The fifth annual Sowing Seeds for Life Golf Tournament for Charity is now in the books, and with an impressive list of celebrities and a record 110 golfers taking part, it was the most successful one of the five.
Prior to play on Oct. 7 at Glendora Country Club, Dodger legends Steve Garvey, Ron Cey, Bill Russell and Al Downing greeted the golfers, signed autographs and posed for pictures.
And how fitting it was to have three members of the legendary Dodger infield of the 1970s and early ’80s — Garvey, Russell and Cey – taking part on the same day that the current Dodgers would later advance to the National League Championship Series by defeating the Atlanta Braves, 4-3.
Davey Lopes, the other member of that infield, was unavailable because he is a coach for the Dodgers.
Garvey was originally planning to play in the tournament but had to leave for that evening’s game because he was part of a pregame ceremony also involving former Dodgers Eric Karros and Steve Yeager. Cey also had to be at the game because he works for the Dodgers in community relations, but he was not going to play anyway because he is not a golfer.
The evening program at the SSFL tournament featured a live auction with Glendora resident Chris Roberts, the radio voice of UCLA football and basketball, serving as auctioneer, and a sports panel roundtable moderated by Bill Dwyre of San Dimas, the former sports editor of the Los Angeles Times who is now a columnist for that newspaper.
The panel consisted of Russell, Downing, former UCLA quarterback and current radio commentator Matt Stevens, and retired Hall of Fame jockey Laffit Pincay.
Such a panel has become a trademark of the SSFL tournament and has featured such sports legends as Jerry West, James Worthy, Jim Harrick, Trevor Denman, Laker assistant coach Frank Hamblen and many more in the past. However last year, instead of a sports roundtable, Roy Firestone entertained and Hall of Fame announcer Bob Miller of the Los Angeles Kings announcer was the featured guest.
This year former UCLA football coach Terry Donahue had originally agreed to be on the panel but had to drop out because of a business obligation. But he did take tournament co-chairmen Tim Grant and Al Snow to lunch near his home in Newport Beach on Oct. 2. Grant, a 1982 graduate of UCLA, was the tournament honoree this year.
The privilege of playing in a foursome with either Garvey or Russell was auctioned off prior to the tournament. Dane Johnson, an associate pastor at the Christ Church of the Valley in San Dimas, and San Dimas businessman Leo Wills had the winning bids.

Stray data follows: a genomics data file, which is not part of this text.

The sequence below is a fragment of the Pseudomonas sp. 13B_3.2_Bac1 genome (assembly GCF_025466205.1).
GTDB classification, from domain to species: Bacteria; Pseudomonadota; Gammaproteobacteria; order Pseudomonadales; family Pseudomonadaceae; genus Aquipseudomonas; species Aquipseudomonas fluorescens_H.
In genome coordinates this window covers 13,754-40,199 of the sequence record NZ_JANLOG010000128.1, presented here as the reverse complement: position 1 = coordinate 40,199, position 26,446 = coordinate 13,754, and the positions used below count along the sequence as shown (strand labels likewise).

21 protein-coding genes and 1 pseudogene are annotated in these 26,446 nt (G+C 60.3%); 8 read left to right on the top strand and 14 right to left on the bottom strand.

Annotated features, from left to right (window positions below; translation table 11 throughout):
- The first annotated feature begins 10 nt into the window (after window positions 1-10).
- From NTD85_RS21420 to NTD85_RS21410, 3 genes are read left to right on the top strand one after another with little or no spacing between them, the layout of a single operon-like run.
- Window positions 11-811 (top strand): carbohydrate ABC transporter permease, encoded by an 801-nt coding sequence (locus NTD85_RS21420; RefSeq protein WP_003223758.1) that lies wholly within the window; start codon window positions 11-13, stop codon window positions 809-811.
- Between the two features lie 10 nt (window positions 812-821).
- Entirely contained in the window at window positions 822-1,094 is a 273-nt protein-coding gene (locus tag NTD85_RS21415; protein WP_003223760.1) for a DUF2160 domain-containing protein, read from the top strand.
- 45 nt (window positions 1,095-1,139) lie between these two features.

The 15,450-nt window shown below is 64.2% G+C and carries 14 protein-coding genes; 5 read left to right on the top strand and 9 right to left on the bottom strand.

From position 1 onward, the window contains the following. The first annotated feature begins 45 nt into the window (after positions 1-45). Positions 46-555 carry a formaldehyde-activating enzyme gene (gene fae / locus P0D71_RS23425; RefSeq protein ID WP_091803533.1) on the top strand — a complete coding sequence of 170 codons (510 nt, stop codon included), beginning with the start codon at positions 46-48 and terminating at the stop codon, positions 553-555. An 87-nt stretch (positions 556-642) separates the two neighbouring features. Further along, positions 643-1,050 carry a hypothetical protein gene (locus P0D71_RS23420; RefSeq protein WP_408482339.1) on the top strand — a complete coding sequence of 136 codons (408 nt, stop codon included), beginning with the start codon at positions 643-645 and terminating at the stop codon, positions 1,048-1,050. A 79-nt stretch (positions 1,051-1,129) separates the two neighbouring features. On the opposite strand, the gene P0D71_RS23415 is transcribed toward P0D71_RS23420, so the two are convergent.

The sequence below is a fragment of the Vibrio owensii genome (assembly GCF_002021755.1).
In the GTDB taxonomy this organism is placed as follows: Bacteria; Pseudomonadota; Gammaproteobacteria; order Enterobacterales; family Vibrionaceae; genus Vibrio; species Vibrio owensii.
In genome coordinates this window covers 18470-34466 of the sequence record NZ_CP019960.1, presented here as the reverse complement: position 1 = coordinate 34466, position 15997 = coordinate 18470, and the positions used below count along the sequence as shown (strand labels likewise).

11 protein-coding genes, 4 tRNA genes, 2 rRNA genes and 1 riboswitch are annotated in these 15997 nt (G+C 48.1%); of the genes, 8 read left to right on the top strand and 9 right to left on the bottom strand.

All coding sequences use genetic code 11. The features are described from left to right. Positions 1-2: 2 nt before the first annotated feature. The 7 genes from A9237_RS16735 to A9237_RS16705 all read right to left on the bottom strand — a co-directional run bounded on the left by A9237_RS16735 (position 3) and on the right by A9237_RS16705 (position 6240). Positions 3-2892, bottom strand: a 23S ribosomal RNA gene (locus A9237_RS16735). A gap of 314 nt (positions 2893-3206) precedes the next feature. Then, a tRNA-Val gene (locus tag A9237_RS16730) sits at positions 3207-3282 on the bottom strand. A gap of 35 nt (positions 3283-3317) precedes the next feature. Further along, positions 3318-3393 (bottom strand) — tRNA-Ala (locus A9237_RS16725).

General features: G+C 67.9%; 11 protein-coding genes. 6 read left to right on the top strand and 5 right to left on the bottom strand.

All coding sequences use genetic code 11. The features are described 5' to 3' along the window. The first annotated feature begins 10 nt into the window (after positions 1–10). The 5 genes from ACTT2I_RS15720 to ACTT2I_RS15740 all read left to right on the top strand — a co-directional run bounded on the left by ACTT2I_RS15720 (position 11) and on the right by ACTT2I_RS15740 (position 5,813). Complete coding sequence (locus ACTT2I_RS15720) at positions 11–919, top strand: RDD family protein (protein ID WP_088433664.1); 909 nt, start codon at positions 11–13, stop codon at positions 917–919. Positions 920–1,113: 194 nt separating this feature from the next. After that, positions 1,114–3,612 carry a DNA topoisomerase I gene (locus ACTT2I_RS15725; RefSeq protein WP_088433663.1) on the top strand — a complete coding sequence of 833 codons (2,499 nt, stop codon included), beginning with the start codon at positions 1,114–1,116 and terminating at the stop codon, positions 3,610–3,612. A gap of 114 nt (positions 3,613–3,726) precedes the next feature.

Since Garvey was unable to play on Oct. 7, he arranged for Johnson and two friends to play with him at his club, the Indian Wells Country Club, in January.
Other sports celebrities who did play in the tournament included former USC and Buffalo Bills cornerback Chris Hale and former Long Beach State basketball star Ed Ratleff, a two-time All-American who played for the Houston Rockets for six seasons.
James Washington, former UCLA, Los Angeles Ram and Dallas Cowboy safety, did not play golf but attended the dinner. Washington has his own foundation, Shelter 37 (so named because 37 was his football jersey number). That foundation, like SSFL, serves the needy in variety of ways.
The live auction was highlighted by the auctioning off a Dodger package that includes a visit with Vin Scully in his broadcast booth at Dodger Stadium. Another exclusive package that was auctioned off was a visit to the Fox studio set during that network’s NFL pregame show and a chance to mingle with Terry Bradshaw and company. Another auction item was a visit to horse racing announcer Trevor Denman’s booth at Santa Anita.
The day got off to a great start with the the presence of Garvey, Russell, Cey and Downing.
Downing may be best known for giving up Hank Aaron’s record-breaking 715th home run in 1974 as a Dodger, but he great major league career. Some of his best seasons were with the New York Yankees from 1961-70.
The infield of Garvey, Lopes, Russell and Cey were together from June 23, 1973 until 1981, when the season ended with the Dodgers beating the New York Yankees in Game 6 of the World Series. Cey shared World Series MVP honors with teammates Steve Yeager and Pedro Guerrero.
During their years together, Garvey, Lopes, Russell and Cey were responsible for four pennants, one title, 21 All-Star appearances, five Gold Gloves, a National League MVP, an NL Championship Series MVP and that share of the 1981 World Series MVP.
Sowing Seeds for Life, is a 501 © (3) non-profit that directly provides food, water, personal-car items and social services to some 6,000 needy people per month in the East San Gabriel Valley.
The driving force behind the charity and the tournament is Vicki Brown of Glendora, who besides being the founder and CEO of Sowing Seeds for Life is also the CEO of DPI Labs, a prominent La Verne aerospace manufacturing company. Vicki literally planted the seeds that grew the charity and the tournament. Sowing Seeds for Life started out as a backyard garden project. “I’m just proud to be the one who watches all this happen,” she says modestly.
The tournament’s title sponsor is the Feinberg Shuler Group, a wealth management firm in Woodland Hills affiliated with Morgan Stanley Smith Barney and headed by Joseph Feinberg, Dan Shuler and Tamara Stein. Feinberg is also affiliated with the Feinberg Foundation of Chicago, which among other things funded the Feinberg School of Medicine at Northwestern University. Joe, Dan and Tamara are pictured with Vicki and tournament honoree Tim Grant above. And Vicki and Joe are also in the picture with the four Dodger legends.
The cost of playing in this tournament, enjoying a steak dinner with table service and listening to a fascinating sports roundtable discussion was only $200 per player or $750 per foursome.
It’s a pretty safe assumption to say everyone got their money’s worth.